Update: Attorney General Jeff Sessions announced Tuesday that the Trump administration is ending the Deferred Action for Childhood Arrivals (DACA) program, an Obama-era policy protecting undocumented immigrants who arrived in the U.S. as children.
Sessions said the White House wants Congress to come up with legislation to replace the program before it fully expires on March 5, 2018. And effective immediately, the Department of Homeland Security will stop receiving new DACA applications.
This story was originally published on September 3, 2017.
President Trump is strongly considering ending an Obama-era program aimed at protecting undocumented immigrants who arrived in the U.S. as children, commonly known as Dreamers, The New York Times reports.
Administration officials say the president will only roll the Deferred Action for Childhood Arrivals (DACA) program back after giving Congress "six months to come up with a potential replacement." Officials who spoke to The Times said Trump's team had not resolved some issues, including if DACA beneficiaries would be able to renew their protected status during that six-month period.
They also advised that the president could still change his mind about the rollback. If Congress doesn't act after the president's grace period, it is unclear what the next step would be.
The president will be counseled further on the issue on Monday. Press Secretary Sarah Huckabee Sanders said Trump still intends to make a statement on Tuesday.
In 2012, President Obama introduced DACA as an executive action. Since the program started, it has provided about 800,000 undocumented youth with renewable, two-year work permits and a shield from deportation. But because Obama introduced the measure using his executive power, critics claim the program is an "unconstitutional amnesty."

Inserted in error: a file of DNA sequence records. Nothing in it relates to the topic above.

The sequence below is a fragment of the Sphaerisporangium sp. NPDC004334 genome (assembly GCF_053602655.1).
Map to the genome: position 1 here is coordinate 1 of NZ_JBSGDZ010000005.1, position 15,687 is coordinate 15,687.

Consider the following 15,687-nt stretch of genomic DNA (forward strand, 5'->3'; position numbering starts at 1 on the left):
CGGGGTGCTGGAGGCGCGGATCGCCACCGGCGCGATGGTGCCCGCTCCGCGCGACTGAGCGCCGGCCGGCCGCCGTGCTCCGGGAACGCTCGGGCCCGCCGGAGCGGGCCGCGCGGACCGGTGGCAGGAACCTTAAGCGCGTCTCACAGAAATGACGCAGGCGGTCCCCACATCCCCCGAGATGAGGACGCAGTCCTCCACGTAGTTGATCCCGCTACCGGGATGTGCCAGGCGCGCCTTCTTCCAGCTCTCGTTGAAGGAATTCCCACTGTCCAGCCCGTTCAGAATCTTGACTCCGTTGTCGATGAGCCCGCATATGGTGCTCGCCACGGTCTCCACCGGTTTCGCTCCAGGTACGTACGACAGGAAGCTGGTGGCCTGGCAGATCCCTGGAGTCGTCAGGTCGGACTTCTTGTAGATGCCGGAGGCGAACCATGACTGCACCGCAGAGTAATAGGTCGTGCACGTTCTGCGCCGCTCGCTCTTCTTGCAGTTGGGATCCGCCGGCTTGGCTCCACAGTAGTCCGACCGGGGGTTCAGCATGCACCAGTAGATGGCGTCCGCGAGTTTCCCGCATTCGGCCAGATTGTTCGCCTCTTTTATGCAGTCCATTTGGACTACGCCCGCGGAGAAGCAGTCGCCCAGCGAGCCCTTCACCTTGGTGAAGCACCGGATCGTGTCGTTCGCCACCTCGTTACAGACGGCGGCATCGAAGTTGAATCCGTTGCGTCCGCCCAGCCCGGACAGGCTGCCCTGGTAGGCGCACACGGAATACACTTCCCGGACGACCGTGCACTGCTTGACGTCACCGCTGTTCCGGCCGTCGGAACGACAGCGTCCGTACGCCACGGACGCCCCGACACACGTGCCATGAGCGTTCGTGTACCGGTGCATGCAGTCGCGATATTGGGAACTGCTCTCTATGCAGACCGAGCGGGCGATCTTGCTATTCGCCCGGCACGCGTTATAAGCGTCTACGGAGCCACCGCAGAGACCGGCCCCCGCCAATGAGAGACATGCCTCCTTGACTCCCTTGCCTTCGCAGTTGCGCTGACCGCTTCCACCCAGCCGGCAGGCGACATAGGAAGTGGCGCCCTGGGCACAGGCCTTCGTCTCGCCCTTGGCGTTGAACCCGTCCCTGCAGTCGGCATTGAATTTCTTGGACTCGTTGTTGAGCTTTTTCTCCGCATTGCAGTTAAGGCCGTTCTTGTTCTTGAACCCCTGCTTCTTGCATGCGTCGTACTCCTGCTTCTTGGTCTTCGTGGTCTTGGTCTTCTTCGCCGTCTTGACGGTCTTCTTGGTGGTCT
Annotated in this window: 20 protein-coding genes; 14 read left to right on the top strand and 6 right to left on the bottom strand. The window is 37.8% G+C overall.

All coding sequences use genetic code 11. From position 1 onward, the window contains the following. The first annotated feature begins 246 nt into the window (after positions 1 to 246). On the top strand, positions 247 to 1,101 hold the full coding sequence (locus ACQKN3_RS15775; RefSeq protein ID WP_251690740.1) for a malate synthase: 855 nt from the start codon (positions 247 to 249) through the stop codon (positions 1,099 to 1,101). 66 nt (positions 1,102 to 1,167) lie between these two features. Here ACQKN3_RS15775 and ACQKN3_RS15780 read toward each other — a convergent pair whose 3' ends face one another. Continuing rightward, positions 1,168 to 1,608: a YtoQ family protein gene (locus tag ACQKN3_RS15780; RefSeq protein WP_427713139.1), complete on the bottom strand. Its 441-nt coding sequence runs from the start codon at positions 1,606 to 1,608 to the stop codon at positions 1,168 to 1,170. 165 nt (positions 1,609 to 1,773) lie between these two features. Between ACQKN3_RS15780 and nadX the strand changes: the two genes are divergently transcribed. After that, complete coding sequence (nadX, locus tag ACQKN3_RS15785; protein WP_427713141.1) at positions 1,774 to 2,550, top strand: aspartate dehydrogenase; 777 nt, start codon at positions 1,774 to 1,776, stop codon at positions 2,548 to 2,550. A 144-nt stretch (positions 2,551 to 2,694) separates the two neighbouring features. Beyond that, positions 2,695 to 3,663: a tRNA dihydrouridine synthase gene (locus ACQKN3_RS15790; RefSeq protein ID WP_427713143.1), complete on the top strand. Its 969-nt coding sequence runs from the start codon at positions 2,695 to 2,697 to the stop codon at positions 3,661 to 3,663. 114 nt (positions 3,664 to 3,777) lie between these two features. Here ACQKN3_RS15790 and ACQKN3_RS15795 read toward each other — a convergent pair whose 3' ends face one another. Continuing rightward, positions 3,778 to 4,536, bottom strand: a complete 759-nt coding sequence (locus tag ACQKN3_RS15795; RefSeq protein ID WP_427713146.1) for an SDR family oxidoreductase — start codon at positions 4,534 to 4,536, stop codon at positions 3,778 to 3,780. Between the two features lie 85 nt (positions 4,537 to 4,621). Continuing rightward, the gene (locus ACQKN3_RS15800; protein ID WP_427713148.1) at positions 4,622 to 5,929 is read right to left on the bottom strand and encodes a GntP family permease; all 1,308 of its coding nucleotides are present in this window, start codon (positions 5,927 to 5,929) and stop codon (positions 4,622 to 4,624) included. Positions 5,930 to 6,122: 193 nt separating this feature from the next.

This is one of the reasons why a group of 10 officials from Republican states — led by Texas Attorney General Ken Paxton — threatened to sue President Trump if he didn't end his predecessor's policy, as he promised during his 2016 presidential campaign.
Trump has gone back and forth on how to deal with Dreamers, who are typically perceived as "innocent" from their parents' sins and who put their faith in the U.S. government, giving the authorities all their personal information because they thought they would be allowed to legally study and work.
But after a long review of the program with the threat of a lawsuit looming, which would put his shaky administration in even more trouble, Trump has reportedly decided to get rid of it.
Sanaa Abrar, a senior policy fellow at the youth immigrants rights organization United We Dream, told Refinery29 earlier this week that eliminating DACA would be a losing strategy for Trump.
"We saw the Arpaio pardon, we saw the terrible reaction to Charlottesville, and we’ve seen many other instances during the campaign last year," Abrar said. "This is yet another example of Trump siding with white supremacists and their racist agenda to come after Black and Brown folks who have contributed so much to the communities that they live in, who have had the opportunity to stay with their families, to go to college, to get driver’s licenses, all because this program that has done only good for them."
She added that her organization is currently focusing in helping young undocumented immigrants, educating them about the next legal steps and providing them with mental health resources. But, Abrar said, immigrant organizations such United We Dream will not stop fighting for their community.
She said, "If Trump decides to take this program away he’s going back on his word, which unfortunately he has often done, and we will hold him accountable.”